Flashback Friday.

Monica C. sent along images of a pamphlet, from 1920, warning soldiers of the dangers of sexually transmitted infections (STIs). In the lower right hand corner (close up below), the text warns that “most” “prostitutes (whores) and easy women” “are diseased.” In contrast, in the upper left corner, we see imagery of the pure woman that a man’s good behavior is designed to protect (also below).  “For the sake of your family,” it reads, “learn the truth about venereal diseases.”

The contrast, between those women who give men STIs (prostitutes and easy women) and those who receive them from men (wives) is a reproduction of the virgin/whore dichotomy (women come in only two kinds: good, pure, and worthy of respect and bad, dirty, and deserving of abuse).  It also does a great job of making invisible the fact that women with an STI likely got it from a man and women who have an STI, regardless of how they got one, can give it away.  The men’s role in all this, that is, is erased in favor of demonizing “bad” girls.

See also these great examples of the demonization of the “good time Charlotte” during World War II (skull faces and all) and follow this post to a 1917 film urging Canadian soldiers to refrain from sex with prostitutes (no antibiotics back then, you know).

This post was originally shared in August 2010.

Lisa Wade, PhD is a professor at Occidental College. She is the author of American Hookup, a book about college sexual culture, and a textbook about gender. You can follow her on Twitter, Facebook, and Instagram.

1Botox has forever transformed the primordial battleground against aging. Since the FDA approved it for cosmetic use in 2002, eleven million Americans have used it. Over 90 percent of them are women.

In my forthcoming book, Botox Nation, I argue that one of the reasons Botox is so appealing to women is because the wrinkles that Botox is designed to “fix,” those disconcerting creases between our brows, are precisely those lines that we use to express negative emotions: angry, bitchy, irritated.  Botox is injected into the corrugator supercilii muscles, the facial muscles that allow us to pull our eyebrows together and push them down.  By paralyzing these muscles, Botox prevents this brow-lowering action, and in so doing, inhibits our ability to scowl, an expression we use to project to the world that we are aggravated or pissed off.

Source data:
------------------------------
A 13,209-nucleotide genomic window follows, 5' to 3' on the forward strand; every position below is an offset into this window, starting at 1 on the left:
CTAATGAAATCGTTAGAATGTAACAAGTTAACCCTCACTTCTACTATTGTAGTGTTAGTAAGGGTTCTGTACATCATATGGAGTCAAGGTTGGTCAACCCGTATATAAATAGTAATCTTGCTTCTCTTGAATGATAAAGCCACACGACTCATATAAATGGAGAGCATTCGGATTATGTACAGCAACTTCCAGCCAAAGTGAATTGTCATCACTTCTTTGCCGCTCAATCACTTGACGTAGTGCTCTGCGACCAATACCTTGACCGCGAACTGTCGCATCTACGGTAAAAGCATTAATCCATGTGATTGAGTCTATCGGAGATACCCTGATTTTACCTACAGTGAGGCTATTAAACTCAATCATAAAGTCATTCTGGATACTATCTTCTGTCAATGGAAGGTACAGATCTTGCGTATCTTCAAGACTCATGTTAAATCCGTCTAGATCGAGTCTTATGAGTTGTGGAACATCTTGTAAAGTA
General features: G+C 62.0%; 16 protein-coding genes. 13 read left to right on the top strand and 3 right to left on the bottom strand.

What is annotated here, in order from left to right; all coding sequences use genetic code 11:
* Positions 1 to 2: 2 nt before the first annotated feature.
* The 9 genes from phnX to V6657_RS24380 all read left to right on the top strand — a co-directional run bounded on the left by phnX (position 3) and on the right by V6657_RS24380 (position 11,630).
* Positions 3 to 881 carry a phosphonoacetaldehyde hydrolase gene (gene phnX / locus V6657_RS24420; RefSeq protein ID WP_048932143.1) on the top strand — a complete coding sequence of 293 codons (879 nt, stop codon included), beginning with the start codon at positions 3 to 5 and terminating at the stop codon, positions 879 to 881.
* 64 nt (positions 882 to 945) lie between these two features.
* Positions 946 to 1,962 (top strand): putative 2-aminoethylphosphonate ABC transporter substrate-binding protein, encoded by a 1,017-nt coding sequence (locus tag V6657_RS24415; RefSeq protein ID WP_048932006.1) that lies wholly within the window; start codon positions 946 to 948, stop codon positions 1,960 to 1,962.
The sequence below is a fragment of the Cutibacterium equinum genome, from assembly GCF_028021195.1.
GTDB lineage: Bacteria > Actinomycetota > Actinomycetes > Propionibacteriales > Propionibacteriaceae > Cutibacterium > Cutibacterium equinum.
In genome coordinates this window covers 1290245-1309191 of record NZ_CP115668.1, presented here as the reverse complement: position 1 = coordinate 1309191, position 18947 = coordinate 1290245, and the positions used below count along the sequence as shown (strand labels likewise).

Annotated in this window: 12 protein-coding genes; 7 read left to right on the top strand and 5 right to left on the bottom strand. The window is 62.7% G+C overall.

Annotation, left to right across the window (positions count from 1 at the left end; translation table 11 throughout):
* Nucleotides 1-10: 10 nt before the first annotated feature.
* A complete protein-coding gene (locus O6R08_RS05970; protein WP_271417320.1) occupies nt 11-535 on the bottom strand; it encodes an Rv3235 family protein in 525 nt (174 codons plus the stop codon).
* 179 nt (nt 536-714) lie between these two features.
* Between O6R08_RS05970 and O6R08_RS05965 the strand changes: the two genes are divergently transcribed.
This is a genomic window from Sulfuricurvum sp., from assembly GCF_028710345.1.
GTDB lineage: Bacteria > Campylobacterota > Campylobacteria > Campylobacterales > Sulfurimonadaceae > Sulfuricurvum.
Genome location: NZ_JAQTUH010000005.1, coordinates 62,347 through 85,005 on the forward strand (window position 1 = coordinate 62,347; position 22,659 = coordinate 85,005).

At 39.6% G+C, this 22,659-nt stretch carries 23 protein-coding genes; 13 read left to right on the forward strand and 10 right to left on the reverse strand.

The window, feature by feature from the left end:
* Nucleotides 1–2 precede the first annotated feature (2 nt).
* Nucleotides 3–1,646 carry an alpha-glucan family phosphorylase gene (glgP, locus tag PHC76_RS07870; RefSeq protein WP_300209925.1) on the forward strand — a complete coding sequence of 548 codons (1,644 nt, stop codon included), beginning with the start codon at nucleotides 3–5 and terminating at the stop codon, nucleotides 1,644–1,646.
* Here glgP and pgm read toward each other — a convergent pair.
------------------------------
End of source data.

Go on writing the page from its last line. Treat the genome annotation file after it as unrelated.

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Sociologists have long speculated about the meaning of human faces for social interaction. In the 1950s, Erving Goffman developed the concept of facework to refer to the ways that human faces act as a template to invoke, process, and manage emotions. A core feature of our physical identity, our faces provide expressive information about our selves and how we want our identities to be perceived by others.

Given that our faces are mediums for processing and negotiating social interaction, it makes sense that Botox’s effect on facial expression would be particularly enticing to women, who from early childhood are taught to project cheerfulness and to disguise unhappiness. Male politicians and CEOs, for example, are expected to look pissed off, stern, and annoyed. However, when Hillary Clinton displays these same expressions, she is chastised for being unladylike, as undeserving of the male gaze, and criticized for disrupting the normative gender order. Women more so than men are penalized for looking speculative, judgmental, angry, or cross.

Nothing demonstrates this more than the recent viral pop-cultural idioms “resting bitch face.” For those unfamiliar with the not so subtly sexist phrase, “resting bitch face,” according to the popular site Urban Dictionary, is “a person, usually a girl, who naturally looks mean when her face is expressionless, without meaning to.” This same site defines its etymological predecessor, “bitchy resting face,” as “a bitchy alternative to the usual blank look most people have. This is a condition affecting the facial muscles, suffered by millions of women worldwide. People suffering from bitchy resting face (BRF) have the tendency look hostile and/or judgmental at rest.”

Resting bitch face and its linguistic cousin is nowhere near gender neutral. There is no name for men’s serious, pensive, and reserved expressions because we allow men these feelings. When a man looks severe, serious, or grumpy, we assume it is for good reason. But women are always expected to be smiling, aesthetically pleasing, and compliant. To do otherwise would be to fail to subordinate our own emotions to those of others, and this would upset the gendered status quo.